top of page


The conservation and rehabilitation of historic buildings has over the years been seen, generally, as a passive act for the prevention of cultural change. However, in the case of Palestine, conservation and renovation of the historical fabric is regarded as not at all conventional. It offers instead a dynamic process of resistance and creativity that is being practised by a mixed group of young graduates and experienced practitioners from the fields of architecture and urban planning, operating under the umbrella of Riwaq. As a leading body for architectural conservation, Riwaq is a pioneering NGO in Palestine. It was set up in 1991 to protect the historic fabric and the Palestinian identity of towns and villages in the West Bank from deliberate destruction.

Nasser Golzari Architects (NGA) in London have been working closely with Riwaq on the regeneration of the histric centre of Birzeit, a key university town just to the north of Ramallah, which has been chosen as a pilot project to explore the concept of redevelopment within the ambitious wider plan to protect 50 historic centres across Palestine. NGA's contribution to the Birzeit project act as a way to offer academic, professional and technical support for exploring the potential of the cultural context in Palestine, including asking what the concept of 'heritage conservation' could mean in this location. The Birzeit project is also being seen as another means to create matrixes and networks that are able to operate whenever needed to overcome Israeli strategies of occupation.

Proposed Scenario to Regenerate Birzeit's Historic Centre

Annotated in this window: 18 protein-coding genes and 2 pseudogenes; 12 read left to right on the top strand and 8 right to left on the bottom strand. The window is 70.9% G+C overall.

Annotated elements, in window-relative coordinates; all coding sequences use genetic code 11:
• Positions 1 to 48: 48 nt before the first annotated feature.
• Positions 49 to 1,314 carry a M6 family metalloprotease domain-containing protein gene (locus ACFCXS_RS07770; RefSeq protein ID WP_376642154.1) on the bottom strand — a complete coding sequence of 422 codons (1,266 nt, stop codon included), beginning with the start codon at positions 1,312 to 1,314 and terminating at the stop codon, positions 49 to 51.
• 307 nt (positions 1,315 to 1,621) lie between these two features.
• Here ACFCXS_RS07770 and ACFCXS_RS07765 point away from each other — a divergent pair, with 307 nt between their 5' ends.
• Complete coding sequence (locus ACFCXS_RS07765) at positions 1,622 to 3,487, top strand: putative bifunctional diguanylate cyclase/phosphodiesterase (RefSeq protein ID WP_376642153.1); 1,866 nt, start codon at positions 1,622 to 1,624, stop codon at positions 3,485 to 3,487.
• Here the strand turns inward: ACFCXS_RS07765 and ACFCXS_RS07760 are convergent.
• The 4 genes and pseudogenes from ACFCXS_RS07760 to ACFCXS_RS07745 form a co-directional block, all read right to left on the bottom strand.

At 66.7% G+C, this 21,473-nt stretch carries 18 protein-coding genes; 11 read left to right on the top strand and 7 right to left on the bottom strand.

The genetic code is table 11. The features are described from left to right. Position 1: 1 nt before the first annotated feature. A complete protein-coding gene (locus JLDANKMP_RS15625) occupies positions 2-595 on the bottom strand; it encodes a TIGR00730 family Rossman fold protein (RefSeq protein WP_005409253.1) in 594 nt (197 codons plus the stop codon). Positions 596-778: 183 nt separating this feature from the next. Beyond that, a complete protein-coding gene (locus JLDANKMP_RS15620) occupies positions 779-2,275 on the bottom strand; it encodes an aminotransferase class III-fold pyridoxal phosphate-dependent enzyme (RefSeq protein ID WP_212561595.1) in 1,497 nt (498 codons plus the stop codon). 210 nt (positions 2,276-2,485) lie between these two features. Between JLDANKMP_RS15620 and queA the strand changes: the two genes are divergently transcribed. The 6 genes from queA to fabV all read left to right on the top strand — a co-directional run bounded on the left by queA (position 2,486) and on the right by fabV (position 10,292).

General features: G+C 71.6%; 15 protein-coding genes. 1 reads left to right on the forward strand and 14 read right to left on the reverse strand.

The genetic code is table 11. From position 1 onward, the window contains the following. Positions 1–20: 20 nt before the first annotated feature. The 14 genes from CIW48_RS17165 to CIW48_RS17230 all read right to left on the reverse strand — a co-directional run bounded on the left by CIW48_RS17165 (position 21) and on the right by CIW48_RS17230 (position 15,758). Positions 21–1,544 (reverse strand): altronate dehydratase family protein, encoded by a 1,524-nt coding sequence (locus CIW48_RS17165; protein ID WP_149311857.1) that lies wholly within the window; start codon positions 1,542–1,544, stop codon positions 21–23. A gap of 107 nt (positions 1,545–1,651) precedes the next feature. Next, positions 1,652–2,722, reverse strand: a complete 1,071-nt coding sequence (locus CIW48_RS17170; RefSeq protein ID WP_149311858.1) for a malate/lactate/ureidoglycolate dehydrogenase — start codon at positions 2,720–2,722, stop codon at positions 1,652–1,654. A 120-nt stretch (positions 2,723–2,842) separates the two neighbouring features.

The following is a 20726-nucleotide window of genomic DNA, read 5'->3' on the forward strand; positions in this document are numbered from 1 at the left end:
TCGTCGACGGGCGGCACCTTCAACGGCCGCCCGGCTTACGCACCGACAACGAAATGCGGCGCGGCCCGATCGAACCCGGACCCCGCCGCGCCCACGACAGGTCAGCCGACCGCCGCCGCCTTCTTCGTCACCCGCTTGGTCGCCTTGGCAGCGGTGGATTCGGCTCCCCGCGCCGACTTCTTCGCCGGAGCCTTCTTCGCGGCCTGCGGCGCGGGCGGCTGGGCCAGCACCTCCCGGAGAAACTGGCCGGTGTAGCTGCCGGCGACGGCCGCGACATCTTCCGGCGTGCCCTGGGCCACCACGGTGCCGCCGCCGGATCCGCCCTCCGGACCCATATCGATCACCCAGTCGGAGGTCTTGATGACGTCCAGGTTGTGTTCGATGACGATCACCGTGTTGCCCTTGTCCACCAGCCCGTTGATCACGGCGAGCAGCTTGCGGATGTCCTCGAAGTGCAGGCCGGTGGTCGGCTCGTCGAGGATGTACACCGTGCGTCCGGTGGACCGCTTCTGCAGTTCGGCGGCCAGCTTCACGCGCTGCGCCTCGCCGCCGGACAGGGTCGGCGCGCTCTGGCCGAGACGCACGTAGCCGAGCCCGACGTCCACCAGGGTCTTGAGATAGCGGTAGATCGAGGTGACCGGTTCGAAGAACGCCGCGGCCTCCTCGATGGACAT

Choosing Birzeit as the test case was very much based on its pivotal location with in the West Bank, and its relationship with the surrounding cities and villages. These factors make it a good representative of conditions in more rural areas. Even though Birzeit is a relatively small town with a population of only about 5000 people, the effect of the strong edge development built recently around the town, and the competition from larger urban centres like the nearby city of Ramallah, not to mention the location of Israeli Army checkpoints, has resulted in the marginalization and decline of its historic centre, with a shifting of the focus of built development towards Birzeit's edges. Being located – as are most other West Bank rural areas, mainly in what is classified as ‘Area B’ land, combined with complex issues of ownership within Birzeit's historic district, has caused further decline. Together, it has pushed the old historic centre even more towards the margin of civic priorities. This has made the shift between dream and reality, theory and practice, a very intricate balance in Birzeit.

The net outcome in Birzeit has been complete chaos created by the deliberate destruction of its historic buildings and the rampant unplanned extensions added onto what has been left. This forces Riwaq to re-think the ‘balance’ and ‘compromise’ between aesthetic, cultural and social values, in an attempt to ensure that they don’t push out what are left of the local inhabitants of the old historic centre.